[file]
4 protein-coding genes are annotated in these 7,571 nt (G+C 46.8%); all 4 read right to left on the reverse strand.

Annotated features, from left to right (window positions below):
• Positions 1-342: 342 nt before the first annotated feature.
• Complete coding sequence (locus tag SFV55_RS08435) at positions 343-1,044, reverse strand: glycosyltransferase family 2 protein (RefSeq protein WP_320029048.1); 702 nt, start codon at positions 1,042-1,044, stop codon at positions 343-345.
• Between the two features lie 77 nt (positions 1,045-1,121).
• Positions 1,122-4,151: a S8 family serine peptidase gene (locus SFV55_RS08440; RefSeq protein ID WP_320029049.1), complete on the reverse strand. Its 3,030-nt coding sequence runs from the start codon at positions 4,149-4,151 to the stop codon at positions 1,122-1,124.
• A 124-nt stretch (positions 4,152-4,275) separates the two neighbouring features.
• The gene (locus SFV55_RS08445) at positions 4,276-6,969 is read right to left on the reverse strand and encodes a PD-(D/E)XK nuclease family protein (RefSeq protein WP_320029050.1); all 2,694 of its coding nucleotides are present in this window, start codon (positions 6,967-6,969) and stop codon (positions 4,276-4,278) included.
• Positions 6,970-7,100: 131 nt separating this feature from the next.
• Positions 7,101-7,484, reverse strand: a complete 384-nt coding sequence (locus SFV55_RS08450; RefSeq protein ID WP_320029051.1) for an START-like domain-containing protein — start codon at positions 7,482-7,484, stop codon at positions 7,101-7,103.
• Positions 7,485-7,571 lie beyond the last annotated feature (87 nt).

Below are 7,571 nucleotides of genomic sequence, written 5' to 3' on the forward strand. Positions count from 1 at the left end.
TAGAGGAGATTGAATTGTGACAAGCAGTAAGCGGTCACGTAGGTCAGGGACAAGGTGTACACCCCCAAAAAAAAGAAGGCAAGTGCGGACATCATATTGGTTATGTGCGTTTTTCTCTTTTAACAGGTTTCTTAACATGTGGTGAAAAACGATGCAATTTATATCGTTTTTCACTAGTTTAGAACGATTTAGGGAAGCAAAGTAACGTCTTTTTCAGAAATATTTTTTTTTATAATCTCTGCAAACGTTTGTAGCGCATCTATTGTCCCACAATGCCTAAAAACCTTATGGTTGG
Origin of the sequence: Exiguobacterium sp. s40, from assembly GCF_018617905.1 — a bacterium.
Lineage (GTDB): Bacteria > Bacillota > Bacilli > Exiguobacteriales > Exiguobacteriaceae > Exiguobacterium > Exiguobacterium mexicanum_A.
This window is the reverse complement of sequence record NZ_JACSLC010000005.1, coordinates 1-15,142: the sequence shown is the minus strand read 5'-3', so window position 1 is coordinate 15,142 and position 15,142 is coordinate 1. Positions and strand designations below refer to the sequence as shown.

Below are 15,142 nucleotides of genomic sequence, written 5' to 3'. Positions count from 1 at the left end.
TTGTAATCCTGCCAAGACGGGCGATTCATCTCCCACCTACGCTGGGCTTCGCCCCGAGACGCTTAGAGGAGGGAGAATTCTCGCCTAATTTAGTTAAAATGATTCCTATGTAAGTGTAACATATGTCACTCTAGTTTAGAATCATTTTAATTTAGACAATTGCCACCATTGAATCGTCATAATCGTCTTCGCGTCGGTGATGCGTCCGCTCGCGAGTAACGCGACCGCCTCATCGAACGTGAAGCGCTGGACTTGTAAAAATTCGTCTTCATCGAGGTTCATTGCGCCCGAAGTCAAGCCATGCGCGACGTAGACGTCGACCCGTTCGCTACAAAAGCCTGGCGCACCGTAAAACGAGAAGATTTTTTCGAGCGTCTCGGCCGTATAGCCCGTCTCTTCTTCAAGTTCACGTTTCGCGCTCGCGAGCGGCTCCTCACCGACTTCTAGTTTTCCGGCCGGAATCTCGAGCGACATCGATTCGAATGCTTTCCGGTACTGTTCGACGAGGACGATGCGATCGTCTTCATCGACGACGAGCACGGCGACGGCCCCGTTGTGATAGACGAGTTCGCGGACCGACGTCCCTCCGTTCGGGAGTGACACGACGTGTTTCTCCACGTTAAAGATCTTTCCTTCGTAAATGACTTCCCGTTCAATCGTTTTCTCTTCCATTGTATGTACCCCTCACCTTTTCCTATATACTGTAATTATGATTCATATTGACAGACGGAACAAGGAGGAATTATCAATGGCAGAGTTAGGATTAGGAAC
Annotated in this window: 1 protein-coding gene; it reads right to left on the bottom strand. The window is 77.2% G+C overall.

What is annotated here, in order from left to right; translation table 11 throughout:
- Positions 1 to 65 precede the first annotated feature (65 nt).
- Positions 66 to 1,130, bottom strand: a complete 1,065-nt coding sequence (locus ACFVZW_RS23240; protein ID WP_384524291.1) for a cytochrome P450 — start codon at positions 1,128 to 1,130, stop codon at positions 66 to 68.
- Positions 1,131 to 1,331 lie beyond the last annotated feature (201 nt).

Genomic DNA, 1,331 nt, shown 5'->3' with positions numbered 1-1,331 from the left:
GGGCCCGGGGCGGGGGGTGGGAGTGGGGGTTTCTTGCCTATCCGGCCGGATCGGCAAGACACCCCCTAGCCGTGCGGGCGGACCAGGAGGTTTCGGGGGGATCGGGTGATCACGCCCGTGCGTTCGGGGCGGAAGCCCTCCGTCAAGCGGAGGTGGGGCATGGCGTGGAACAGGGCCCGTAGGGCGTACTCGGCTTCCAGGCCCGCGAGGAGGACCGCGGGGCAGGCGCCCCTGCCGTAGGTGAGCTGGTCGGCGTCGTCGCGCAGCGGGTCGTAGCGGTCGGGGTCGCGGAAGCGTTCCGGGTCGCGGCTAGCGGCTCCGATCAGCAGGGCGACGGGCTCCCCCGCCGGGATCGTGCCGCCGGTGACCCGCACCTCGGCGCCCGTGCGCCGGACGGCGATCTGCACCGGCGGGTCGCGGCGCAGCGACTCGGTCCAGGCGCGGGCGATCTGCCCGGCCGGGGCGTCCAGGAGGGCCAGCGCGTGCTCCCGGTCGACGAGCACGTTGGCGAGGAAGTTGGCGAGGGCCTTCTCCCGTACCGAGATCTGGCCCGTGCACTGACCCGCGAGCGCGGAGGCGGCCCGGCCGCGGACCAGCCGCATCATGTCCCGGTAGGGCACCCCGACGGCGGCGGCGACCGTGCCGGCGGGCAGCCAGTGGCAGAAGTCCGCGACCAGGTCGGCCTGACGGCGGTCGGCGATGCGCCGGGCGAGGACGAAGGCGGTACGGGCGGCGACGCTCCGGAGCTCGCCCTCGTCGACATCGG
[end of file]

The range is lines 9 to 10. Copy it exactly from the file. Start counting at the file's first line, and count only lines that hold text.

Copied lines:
• Positions 6,970-7,100: 131 nt separating this feature from the next.
• Positions 7,101-7,484, reverse strand: a complete 384-nt coding sequence (locus SFV55_RS08450; RefSeq protein ID WP_320029051.1) for an START-like domain-containing protein — start codon at positions 7,482-7,484, stop codon at positions 7,101-7,103.